Keeping a journal of your thoughts, ideas, feelings and perspectives can be recommendable in the process. Brainstorm and present those ideas with and to your mentor and loved ones. The resulting cheerleading effect will create even more distance between the old and the new versions of yourself – confidence, there you are again!
Every one of us knows the situation of a friend telling us that we should simply forget about what happened whenever we experience failure. It’s a nice reflection of their support but still: it just doesn’t work like that. First, your brain does not want to forget since whatever it was that you tried implicated a whole lot of work. Second, you don’t want to forget as well. What lessons can be learned, if we keep refusing to actually learn from our mistakes. Try to review the situation: What did you do well? What is it you could have done differently? Lists like these will help when analyzing the situation. Side note: Don’t focus on the fear. Yes, failure often causes insecurities which is totally understandable. But why not change the game? You should rather take these disappointments as wins so you understand that there were still successes that came from the experience.
Moving on can be quite difficult, when always being reminded of what went wrong in the past. Sometimes, it’s good to go out there and to have a little break. Clear your mind so you can think clearly about your next steps. It’s possible to take on a traditional job for a while in someone else’s company or to go on an extended vacation. Even a volunteering program in order to transfer the focus from yourself to another person can be quite beneficial. Get yourself some space to think and regain some sense of satisfaction. In fact, it’s more than necessary to fully recover from what you and your business have been going through. These new challenges will stimulate creativity and motivation.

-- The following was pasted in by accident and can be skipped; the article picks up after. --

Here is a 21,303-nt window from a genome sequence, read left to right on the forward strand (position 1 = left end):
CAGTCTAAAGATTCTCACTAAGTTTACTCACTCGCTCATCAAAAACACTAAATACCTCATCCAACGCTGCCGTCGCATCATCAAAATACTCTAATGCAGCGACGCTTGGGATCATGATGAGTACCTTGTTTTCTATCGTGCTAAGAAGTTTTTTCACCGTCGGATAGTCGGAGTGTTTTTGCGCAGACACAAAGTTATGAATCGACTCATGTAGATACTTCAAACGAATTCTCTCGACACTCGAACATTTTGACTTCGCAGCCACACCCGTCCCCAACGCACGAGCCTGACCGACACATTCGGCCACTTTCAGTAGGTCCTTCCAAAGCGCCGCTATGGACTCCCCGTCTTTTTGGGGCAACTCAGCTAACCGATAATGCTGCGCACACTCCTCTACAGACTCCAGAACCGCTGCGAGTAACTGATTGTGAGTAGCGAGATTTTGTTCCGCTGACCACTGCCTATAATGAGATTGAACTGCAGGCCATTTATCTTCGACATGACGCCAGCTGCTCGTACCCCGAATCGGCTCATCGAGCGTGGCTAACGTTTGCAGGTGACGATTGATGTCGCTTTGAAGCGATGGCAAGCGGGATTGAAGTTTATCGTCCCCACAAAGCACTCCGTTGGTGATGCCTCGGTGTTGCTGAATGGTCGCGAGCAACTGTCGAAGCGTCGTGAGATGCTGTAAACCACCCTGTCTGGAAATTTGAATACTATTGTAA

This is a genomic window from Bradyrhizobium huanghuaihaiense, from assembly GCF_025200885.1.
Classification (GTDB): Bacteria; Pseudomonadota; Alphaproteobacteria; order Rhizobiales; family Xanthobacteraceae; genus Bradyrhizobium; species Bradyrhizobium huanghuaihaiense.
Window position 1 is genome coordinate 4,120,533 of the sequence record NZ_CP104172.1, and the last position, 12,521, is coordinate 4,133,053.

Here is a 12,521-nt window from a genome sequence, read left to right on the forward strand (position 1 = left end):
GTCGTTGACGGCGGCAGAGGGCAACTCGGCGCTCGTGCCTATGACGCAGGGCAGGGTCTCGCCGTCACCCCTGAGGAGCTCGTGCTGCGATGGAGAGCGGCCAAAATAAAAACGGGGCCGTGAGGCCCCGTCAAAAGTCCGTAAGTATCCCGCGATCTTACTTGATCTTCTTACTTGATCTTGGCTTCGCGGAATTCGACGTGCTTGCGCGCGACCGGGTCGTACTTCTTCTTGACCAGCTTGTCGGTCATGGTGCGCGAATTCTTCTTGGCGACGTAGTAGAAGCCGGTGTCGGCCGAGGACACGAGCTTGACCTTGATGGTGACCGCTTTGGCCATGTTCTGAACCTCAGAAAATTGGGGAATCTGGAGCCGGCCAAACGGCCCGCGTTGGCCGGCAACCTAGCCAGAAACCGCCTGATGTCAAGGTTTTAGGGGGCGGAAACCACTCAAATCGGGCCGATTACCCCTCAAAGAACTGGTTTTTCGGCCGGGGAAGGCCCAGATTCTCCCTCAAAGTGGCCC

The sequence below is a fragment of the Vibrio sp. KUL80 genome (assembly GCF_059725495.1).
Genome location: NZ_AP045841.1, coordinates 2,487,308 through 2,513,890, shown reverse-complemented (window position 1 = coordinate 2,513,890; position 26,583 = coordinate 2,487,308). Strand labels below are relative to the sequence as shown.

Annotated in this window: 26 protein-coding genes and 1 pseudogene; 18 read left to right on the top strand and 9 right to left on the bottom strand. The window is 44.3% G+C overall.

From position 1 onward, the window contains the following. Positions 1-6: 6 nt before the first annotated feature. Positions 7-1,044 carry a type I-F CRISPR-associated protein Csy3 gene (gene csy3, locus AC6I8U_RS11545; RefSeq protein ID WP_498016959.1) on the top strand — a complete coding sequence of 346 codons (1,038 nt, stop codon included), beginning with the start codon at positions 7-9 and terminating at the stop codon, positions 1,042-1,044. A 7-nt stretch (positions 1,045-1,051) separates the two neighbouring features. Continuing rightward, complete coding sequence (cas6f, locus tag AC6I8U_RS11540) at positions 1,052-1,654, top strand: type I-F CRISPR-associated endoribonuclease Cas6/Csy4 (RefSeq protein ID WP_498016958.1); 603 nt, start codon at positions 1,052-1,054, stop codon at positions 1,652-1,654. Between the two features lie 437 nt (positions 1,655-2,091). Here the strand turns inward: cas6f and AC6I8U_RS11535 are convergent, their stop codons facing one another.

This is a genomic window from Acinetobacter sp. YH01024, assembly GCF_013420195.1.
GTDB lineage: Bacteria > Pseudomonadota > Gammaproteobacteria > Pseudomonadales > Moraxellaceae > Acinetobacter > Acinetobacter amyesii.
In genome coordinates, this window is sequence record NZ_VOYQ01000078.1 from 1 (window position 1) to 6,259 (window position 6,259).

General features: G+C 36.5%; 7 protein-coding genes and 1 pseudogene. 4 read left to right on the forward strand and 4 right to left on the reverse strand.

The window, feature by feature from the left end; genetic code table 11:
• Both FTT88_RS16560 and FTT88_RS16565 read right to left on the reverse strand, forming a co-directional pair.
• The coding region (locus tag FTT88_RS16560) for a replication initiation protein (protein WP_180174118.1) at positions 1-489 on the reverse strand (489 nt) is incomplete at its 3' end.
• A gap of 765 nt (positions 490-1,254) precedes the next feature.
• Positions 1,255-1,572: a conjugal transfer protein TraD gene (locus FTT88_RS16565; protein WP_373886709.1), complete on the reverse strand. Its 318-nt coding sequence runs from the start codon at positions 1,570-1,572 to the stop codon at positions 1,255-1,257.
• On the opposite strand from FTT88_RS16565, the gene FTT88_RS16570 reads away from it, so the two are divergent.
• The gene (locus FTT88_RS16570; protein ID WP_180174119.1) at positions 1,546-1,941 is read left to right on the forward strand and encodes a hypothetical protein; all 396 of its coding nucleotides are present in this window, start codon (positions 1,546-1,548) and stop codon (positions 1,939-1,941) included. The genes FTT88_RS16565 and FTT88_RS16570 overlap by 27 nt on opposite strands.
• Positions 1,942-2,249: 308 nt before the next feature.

The real mentors of my life are: Taught me to be the best in your field, these are people who are advocates and who have me backed up always.
Naushad Patel: My inspiration and the great person whom I call Dad; Intikhab Chougle: CEO, Shabeen Management; Munaf Wadkar: Landscape Engineer; Nazir Hurzuk: Finance Manager; Fahad Wadekar: Head of Admin; Prof. Ghassan Al Qaimari: Dean/President; Mr. Ahed Yahya Hamarsha: Businessmen; Ms. Leslie Lingan: HR Manager.
Postscript: I should have made more of a fuss about the success and its failure. It took me more than six years to differentiate between Entrepreneurs and Businessman – thankfully I understood that I should keep learning all the time or I might never have achieved it at all. Success keys, but that is a subject for another article, at another time.